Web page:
Walking around hotel ballroom, swirling images of hallucinogen inspired paintings, dozens of clinical study bulletin boards, and bean-bag chairs, I had a natural flash-back. The colorful denizens of this reminded me of my psychedelic infused college days in the 70s, except this time they came from all over the world and you couldn’t tell the straights from the freaks. But times have changed, most overtly in the toking space outside of the Marriott Hotel in downtown Oakland, where bongs and vapes were freely passed around in the open.
Coinciding with this year’s 50th anniversary of the Summer of Love and prohibition of LSD, the worldwide community of psychedelic therapists, researchers, and enthusiasts emerged from the shadows. I joined over three thousand at the quadrennial MAPS (Multi-disciplinary Association for Psychedelic Studies) conference in Oakland, CA this April. From the large conference halls to the smaller workshop rooms to the marketplace of psychedelic art, I sensed a new confident exuberance. No longer confined to secretive latter-day hippies or the laboratories, psychedelics came out this year. For this old Sixties psychonaut, it felt like reconnecting with my long-lost tribe. We spoke freely about inner journeys without couching personal stories in the third person or providing a lot of explanation.
But more than a party, data dominated the conference. I attended several lectures that elucidated the therapeutic benefits of MDMA, ayahuasca, ibogaine, LSD, and cannabis. MDMA has shown promise in treating PTSD and addiction in numerous studies both here and abroad. First synthesized by Merck chemist Anton Kollisch in 1912, former Dow chemist Sasha Shulgin discovered its’ relaxing properties accidentally and used it as his evening cocktail. Soon it occurred to Shulgin that MDMA may be helpful with psychotherapy and shared it with therapist friends. Quickly spreading within that community, it proved too much fun to keep in the doctor’s office. Perfect for the 80s party culture, it became a staple of rave culture worldwide from Ibiza to Dallas. The genie had again escaped from the bottle. The liberated and joyful mood generally experienced attracted the attention of the DEA, placed MDMA in Schedule 1. Schedule 1 drugs are deemed to be of no medical use and pose serious health risks. Included in Schedule 1 are cocaine, heroin, cannabis, and MDMA. That effectively ended its use in therapy until MAPS associates began to use it with Iraq War vets suffering from PTSD.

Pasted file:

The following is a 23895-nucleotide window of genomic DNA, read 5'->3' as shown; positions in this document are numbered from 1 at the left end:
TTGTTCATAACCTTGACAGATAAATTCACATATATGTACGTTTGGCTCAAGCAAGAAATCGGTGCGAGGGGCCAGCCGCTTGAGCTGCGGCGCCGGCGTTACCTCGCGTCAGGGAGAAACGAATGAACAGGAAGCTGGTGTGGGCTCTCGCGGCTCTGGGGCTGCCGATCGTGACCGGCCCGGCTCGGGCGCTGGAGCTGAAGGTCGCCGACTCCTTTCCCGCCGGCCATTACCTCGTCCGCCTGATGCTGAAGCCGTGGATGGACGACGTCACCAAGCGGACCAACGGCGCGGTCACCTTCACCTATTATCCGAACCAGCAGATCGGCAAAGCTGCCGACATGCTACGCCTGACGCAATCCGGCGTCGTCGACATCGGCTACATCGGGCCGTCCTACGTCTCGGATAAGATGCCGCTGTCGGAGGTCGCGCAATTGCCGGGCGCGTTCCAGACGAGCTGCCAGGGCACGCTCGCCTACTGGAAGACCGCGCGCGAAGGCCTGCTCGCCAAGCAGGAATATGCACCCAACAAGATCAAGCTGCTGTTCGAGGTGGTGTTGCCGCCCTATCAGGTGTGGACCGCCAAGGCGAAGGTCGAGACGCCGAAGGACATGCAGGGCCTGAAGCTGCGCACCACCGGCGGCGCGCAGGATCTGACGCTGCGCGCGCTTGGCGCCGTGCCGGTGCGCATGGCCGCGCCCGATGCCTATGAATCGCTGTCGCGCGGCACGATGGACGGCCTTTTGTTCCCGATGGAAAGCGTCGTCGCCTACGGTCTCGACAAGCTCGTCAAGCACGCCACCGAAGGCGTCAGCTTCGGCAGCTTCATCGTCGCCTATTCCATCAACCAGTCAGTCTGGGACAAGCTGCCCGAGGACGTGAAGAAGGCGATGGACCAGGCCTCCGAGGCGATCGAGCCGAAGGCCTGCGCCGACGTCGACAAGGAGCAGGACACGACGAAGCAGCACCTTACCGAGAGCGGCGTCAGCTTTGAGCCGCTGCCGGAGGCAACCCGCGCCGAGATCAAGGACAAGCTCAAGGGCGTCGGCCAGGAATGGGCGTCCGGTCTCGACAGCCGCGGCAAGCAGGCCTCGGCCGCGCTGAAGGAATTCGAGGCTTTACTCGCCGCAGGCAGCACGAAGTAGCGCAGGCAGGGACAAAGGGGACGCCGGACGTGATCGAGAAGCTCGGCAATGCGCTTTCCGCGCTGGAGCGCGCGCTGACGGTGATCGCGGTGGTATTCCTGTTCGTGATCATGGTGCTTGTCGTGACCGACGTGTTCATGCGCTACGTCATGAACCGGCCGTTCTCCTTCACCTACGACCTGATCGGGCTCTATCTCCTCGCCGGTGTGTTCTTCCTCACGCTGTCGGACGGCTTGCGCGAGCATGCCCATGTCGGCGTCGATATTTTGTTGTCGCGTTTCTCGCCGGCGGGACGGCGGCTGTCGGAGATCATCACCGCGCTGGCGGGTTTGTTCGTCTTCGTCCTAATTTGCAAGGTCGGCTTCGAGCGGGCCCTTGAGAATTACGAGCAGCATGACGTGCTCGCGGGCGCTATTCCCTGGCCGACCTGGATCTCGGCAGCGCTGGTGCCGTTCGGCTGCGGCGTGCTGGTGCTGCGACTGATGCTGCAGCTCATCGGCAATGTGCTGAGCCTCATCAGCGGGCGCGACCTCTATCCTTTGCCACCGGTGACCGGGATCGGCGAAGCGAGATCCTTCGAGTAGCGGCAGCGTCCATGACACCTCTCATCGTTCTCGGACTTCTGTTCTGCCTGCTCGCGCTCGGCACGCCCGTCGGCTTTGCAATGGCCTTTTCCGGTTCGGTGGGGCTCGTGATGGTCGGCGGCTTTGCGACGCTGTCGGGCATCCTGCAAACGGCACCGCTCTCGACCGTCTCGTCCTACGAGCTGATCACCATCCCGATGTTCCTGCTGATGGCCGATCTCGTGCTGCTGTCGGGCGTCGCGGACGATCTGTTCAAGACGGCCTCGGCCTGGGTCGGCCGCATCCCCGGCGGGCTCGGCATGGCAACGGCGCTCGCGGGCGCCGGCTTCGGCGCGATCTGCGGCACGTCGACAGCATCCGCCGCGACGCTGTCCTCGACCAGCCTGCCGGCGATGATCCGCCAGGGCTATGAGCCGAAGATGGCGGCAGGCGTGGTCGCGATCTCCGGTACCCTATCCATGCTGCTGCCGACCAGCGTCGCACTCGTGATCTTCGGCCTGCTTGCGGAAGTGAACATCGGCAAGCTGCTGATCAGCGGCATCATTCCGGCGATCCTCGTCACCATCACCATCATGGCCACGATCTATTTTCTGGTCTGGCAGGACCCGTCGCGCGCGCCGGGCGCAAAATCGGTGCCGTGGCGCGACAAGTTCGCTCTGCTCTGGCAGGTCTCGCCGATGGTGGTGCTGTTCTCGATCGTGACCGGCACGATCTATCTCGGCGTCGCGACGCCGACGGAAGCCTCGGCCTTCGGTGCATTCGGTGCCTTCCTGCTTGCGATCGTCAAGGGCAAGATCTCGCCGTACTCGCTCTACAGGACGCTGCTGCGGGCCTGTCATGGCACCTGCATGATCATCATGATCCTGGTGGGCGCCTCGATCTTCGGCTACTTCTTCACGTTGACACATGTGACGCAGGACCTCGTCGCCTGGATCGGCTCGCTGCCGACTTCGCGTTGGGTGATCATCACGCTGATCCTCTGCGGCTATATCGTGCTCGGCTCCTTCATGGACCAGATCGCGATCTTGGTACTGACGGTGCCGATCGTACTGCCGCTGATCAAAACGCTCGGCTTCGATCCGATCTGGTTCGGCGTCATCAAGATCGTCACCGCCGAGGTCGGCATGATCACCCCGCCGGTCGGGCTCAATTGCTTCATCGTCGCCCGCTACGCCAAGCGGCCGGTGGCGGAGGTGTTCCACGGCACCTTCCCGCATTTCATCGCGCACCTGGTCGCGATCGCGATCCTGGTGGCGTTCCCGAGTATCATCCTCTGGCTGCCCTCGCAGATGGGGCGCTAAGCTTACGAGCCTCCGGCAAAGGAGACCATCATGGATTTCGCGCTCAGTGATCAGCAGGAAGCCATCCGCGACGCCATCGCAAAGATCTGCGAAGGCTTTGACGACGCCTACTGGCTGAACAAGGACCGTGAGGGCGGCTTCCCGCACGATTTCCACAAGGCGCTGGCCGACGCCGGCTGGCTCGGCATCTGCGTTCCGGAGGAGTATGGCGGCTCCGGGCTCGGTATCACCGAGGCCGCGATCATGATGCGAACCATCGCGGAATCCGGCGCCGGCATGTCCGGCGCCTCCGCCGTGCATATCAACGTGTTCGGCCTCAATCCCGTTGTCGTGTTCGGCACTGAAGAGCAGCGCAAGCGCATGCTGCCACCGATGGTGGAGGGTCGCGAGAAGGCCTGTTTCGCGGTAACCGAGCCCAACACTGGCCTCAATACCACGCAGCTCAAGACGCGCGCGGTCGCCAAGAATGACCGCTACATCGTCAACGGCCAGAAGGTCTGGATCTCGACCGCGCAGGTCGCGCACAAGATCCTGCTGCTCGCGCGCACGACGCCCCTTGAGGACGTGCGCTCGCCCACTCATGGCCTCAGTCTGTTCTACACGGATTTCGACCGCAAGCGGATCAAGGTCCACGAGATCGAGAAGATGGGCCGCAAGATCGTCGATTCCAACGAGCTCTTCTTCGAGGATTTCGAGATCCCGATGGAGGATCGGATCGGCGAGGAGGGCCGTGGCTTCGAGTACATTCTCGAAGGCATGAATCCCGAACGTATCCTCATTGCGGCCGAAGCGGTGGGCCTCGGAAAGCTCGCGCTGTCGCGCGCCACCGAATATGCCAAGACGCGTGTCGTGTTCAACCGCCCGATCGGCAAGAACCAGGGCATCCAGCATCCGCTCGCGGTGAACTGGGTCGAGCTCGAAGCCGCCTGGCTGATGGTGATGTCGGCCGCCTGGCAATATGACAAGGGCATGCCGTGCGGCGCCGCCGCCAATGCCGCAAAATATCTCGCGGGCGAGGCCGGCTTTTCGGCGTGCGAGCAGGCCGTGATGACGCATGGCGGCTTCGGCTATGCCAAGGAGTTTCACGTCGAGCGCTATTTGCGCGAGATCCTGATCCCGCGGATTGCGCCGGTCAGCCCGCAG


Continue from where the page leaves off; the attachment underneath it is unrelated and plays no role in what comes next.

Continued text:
The recent approval of MDMA (also known as Ecstacy, Molly, Adam, and dozens of other names) for study by the US Food and Drug Administration (FDA) for phase three clinical trials culminates a long struggle for scientific support of its efficacy. If these are successful, then the possibility is for doctor prescriptions with very narrow guidelines. If approved, it would have limited availability. But that is how medical marijuana opened, first approved twenty years ago in California the door for legal cannabis . Regardless, not only a new found respectability, but I noted a new honesty with researchers reporting the results of studies of psychedelics from Brazil to Israel some of which have not been met expectations. Seeking to not repeat the mistakes of the Sixties of overpromising the virtues of the drugs and incurring a the backlash from conservatives, MAPS and its executive director, Rick Doblin, proceed methodically .
Attending the MAPS conference was like visiting a long ago friend who had been on a long odyssey: She had changed, wiser and more nuanced, but still offered a familiar essence—freedom, expansion, and bliss. One thing has changed now, fellow-travelers include science and business types, along with the counter-culturalists, the artists, and the curious. Perhaps Doblin is on the right track and going through channels will lead to respectability. And that we can learn from the past, and treat these entheogens (god chemicals) with the respect and love they deserve.